Past Working Groups: Large Rivers

Li Phi Falls, Mekong River Courtesy by B.FINLAYSON

WG Chair:

Prof. Avijit Gupta
Leeds (United Kingdom)


Second IAG/AIG Yangtze Fluvial Conference
Shanghai, China, August 20-28, 2003

This is a follow up of the very successful Yangtze Fluvial Conference organized by the East China Normal University and the IAG/AIG Working Group on Large Rivers in 1999 that resulted in two special issues of Geomorphology in 2001 and 2002. Paper sessions for the Second Conference will be held in Shanghai, Chongqing and Wuhan with a choice of a field trip either on the upper Yangtze plateau or along the gorges. The Conference should provide a wonderful opportunity for diffusion of knowledge regarding large rivers and for travelling along a part of the Yangtze. A post-conference publication is being planned. The conference themes are based on river hydrology and engineering, monsoon rivers, hazards, and river management. The meeting will be English. For details of the conference and the First Circular please contact Professor Z. Chen of the East China Normal University, Shanghai, e-mail.

Avijit Gupta


The IAG/AIG Working Group on Large Rivers is organising a special session on extreme events and river basins at the IAG/AIG Regional Conference in Mexico, 27 October – 2 November 2003. The general theme of the Conference is “Geomorphic Hazards: Towards the prevention of disasters”. Papers and posters presented in the proposed special session should be on the role of large-scale events (floods, tectonics, volcanic eruptions, tropical cyclones, etc.) on water and sediment transfer and storage along valley slopes and river channels. Landforms and channel configurations shaped by such extreme events are also pertinent topics for this session.If you intend to present a paper or a poster in this session could you please contact Avijit Gupta (School of Geography, University of Leeds, Leeds LS2 9JT, UK. Email: This is for preparing a list of possible participants who should be kept informed regarding future developments.

Avijit Gupta & Steve Wells

The IAGWorking Group on Large rivers was formed at the 1997 IAG Meeting in Bologna. The objective of the Working Group were:

  • to provide a forum for discussing the complexities of large rivers;
  • to arrange field visits to a number of large rivers;
  • to organise relevant and quality publications.

Four conferences and field visits were arranged to meet these objectives:

  • Araguaia-Tocantins, Brazil, 1999;
  • Yangtze, China, 1999;
  • Mekong, Lao PDR, 2000;
  • Tokyo, Japan, 2001.

All three conferences and field visits were well attended. Three publications are being collated from papers given at these conferences and all should be in print by 2002, if not earlier, as special issues of Geomorphology and Zeitschrift für Geomorphologie.Furthermore, a symposium on large rivers has been planned for the next general meeting of the IAG/AIG in Tokyo in August 2001. More than 20 speakers are taking part in this symposium. A post-conference publication of at least a selection of these papers is expected.These working group meetings have not only encouraged the geomorphology community to think more in terms of large rivers, details of which are not very well represented in the literature, but have also maintained the international profile of the IAG/AIG. They have encouraged field participation along with paper presentation in a formal setting. Reports on these meetings have been published at intervals in various numbers of the IAG/AIG Newsletter.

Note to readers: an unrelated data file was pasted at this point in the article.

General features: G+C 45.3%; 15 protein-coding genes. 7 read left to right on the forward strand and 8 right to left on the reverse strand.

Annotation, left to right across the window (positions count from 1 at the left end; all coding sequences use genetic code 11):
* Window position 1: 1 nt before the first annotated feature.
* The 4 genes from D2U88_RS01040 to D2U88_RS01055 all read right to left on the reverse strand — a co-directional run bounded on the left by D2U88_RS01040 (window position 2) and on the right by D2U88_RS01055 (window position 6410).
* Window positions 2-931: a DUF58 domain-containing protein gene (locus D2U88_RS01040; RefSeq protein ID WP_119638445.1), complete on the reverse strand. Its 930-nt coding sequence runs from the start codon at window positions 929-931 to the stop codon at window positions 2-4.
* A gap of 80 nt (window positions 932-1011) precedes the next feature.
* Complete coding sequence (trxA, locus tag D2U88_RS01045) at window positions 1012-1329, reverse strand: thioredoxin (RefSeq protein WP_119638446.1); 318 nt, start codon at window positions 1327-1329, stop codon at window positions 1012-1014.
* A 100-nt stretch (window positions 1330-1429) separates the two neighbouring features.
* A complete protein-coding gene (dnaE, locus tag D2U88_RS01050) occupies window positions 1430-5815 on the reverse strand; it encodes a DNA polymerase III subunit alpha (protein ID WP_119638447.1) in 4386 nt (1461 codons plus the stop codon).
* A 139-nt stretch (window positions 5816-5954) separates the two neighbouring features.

Papers from the Yangtze conference are scheduled for publication in two special issues of the journal Geomorphology, one exclusively on the Yangtze and the other dealing with the rest of the selected papers. The Yangtze papers have already been guest-edited and are currently with one of the editors of the journal. The second special number should be at the same stage of preparation in another four weeks. A collection of papers on South and Central American rivers, arising out of the Araguaia conference is being organised for a special issue of Zeitschrift für Geomorphologie.A similar publication of selected papers from the IAG/AIG Tokyo Meeting is expected but the final decision will be taken after the symposium.


It is perhaps not incorrect to claim that all the objectives set out in the proposal for starting this group have been achieved. It has been a great pleasure to see the following evolve over time as the three conferences and field trips on large rivers took place:

  1. The coming together of a group of researchers working on various aspects of large rivers in different parts of the world;
  2. A renewed interest in large rivers because of interactions among colleagues;
  3. Opportunities provided to become familiar with and work on major rivers flowing through different types of terrain;
  4. The building up of teaching material such as case studies, maps and slides;
  5. The development of a set of publications to serve the community of geomorphologists

Undoubtedly there have been other benefits, but these should be sufficient to indicate that the decision taken by the IAG/AIG to establish this working group at Bologna was a correct and profitable one. I would like to thank the Executive Committee of the IAG/AIG for giving us this opportunity to educate ourselves.